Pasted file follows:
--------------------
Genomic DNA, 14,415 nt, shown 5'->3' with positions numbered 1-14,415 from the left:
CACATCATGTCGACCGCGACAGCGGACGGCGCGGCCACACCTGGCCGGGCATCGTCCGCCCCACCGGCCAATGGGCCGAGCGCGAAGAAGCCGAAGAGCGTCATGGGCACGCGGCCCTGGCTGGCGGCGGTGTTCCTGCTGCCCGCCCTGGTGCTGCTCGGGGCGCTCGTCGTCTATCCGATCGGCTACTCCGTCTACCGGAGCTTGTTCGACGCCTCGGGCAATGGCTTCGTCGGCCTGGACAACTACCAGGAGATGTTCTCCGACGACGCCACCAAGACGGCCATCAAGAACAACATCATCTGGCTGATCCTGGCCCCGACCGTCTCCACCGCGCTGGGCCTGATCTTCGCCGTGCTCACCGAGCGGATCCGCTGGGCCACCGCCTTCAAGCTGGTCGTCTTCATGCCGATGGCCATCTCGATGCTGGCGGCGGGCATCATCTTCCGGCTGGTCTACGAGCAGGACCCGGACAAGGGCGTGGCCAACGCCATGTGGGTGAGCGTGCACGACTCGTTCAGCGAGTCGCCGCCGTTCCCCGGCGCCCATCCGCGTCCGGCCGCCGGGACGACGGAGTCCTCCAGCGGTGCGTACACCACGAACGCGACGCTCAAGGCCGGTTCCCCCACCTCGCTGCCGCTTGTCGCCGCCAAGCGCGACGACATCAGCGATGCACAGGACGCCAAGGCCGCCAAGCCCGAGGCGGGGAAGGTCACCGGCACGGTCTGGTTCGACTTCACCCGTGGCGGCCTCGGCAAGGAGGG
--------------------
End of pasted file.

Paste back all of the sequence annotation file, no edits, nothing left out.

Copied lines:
Genomic DNA, 14,415 nt, shown 5'->3' with positions numbered 1-14,415 from the left:
CACATCATGTCGACCGCGACAGCGGACGGCGCGGCCACACCTGGCCGGGCATCGTCCGCCCCACCGGCCAATGGGCCGAGCGCGAAGAAGCCGAAGAGCGTCATGGGCACGCGGCCCTGGCTGGCGGCGGTGTTCCTGCTGCCCGCCCTGGTGCTGCTCGGGGCGCTCGTCGTCTATCCGATCGGCTACTCCGTCTACCGGAGCTTGTTCGACGCCTCGGGCAATGGCTTCGTCGGCCTGGACAACTACCAGGAGATGTTCTCCGACGACGCCACCAAGACGGCCATCAAGAACAACATCATCTGGCTGATCCTGGCCCCGACCGTCTCCACCGCGCTGGGCCTGATCTTCGCCGTGCTCACCGAGCGGATCCGCTGGGCCACCGCCTTCAAGCTGGTCGTCTTCATGCCGATGGCCATCTCGATGCTGGCGGCGGGCATCATCTTCCGGCTGGTCTACGAGCAGGACCCGGACAAGGGCGTGGCCAACGCCATGTGGGTGAGCGTGCACGACTCGTTCAGCGAGTCGCCGCCGTTCCCCGGCGCCCATCCGCGTCCGGCCGCCGGGACGACGGAGTCCTCCAGCGGTGCGTACACCACGAACGCGACGCTCAAGGCCGGTTCCCCCACCTCGCTGCCGCTTGTCGCCGCCAAGCGCGACGACATCAGCGATGCACAGGACGCCAAGGCCGCCAAGCCCGAGGCGGGGAAGGTCACCGGCACGGTCTGGTTCGACTTCACCCGTGGCGGCCTCGGCAAGGAGGG